The breathing that I described above works also at the trot and the canter. I tend to just count in the trot and canter at the same speed that I used in the walk, rather than trying to count my horse's steps. I also found that as we go faster I often have a shorter cycle, in other words I will go to 4 in - 5 out, whereas I am often at 6 in and 7 out at the walk.
I hope you will get a chance to try this the next time you ride your horse. Prepare to be amazed.
I had the pleasure to meet James Shaw for the first time at the Horse Expo in Denver this spring. Watching him work with riders and horses it struck me how quickly the horses would change once a change happened in the rider.
I decided that I really wanted to learn more and invited James to conduct a three day clinic at my home barn in Black Forest. We had a great group of six riders and four auditors and came away with many new insights.
My plan is to share some of those in the next few weeks as they are still fresh in my mind.
How about a different and better way to post?
Most of us have learned to rise by rolling our thighs and femur inward and get a rather solid connection knee through upper thigh in that phase. As we come back in the saddle we reverse that rotation. "Piece of cake", you say and "Yes, once I have learned that, I always did it like that." Well guess what, the opposite works better.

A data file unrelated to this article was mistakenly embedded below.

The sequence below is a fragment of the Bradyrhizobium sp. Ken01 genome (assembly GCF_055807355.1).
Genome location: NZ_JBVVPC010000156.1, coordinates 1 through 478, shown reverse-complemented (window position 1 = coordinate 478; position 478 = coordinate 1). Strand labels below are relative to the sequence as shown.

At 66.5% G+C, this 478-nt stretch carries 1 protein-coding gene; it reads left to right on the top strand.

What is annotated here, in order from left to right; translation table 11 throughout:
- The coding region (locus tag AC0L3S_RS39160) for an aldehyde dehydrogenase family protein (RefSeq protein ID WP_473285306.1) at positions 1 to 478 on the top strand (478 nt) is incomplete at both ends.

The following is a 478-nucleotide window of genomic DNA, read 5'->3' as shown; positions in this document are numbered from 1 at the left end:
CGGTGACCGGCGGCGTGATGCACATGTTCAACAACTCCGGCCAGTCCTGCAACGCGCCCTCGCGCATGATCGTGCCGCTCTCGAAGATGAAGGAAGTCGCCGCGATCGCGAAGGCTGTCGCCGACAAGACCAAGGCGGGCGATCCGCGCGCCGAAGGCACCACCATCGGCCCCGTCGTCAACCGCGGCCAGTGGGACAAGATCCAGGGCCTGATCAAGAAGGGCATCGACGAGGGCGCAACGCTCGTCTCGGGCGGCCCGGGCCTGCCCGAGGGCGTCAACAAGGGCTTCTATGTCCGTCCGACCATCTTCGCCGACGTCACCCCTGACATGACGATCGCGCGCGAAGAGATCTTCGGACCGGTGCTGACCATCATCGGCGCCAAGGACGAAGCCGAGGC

So that means you try to rotate your femur and upper thigh outward on the rise, and inward on the sit. Why?
With the outward rotation you begin to lift your pelvis - makes a lot of sense since you are trying to rise out of the saddle. But more importantly with the inward rotation in the downward phase you can control your seat as you get back into the saddle. Since the horse has some lift during the trot the saddle moves towards you as you are sitting down but still most people (me included) really cannot control the last 5 to 10% of that phase if the femur rolls out. Now try to opposite - roll out for up and roll in for down - and yes, you can control the very last phase of getting back into the saddle.
Why is that important? If you cannot control it, you literally fall into your horses back every time you sit down - and that is just not comfortable for your horse. Through this lack of control you also rock the saddle forward and backward - even a well fitting saddle.
Another advantage of the new way of posting: You will rise and sit much straighter. Many riders (especially women) tend to stick their behind out in the sit phase. My students know what I call it - the "duck butt". This tends to shift your center of gravity quite a bit forward and backward which makes it difficult for your horse to give you a regular and balanced trot.
So give the new way a try. It will feel awkward at first but once you get used to it, you and your horse will enjoy the posting trot much more.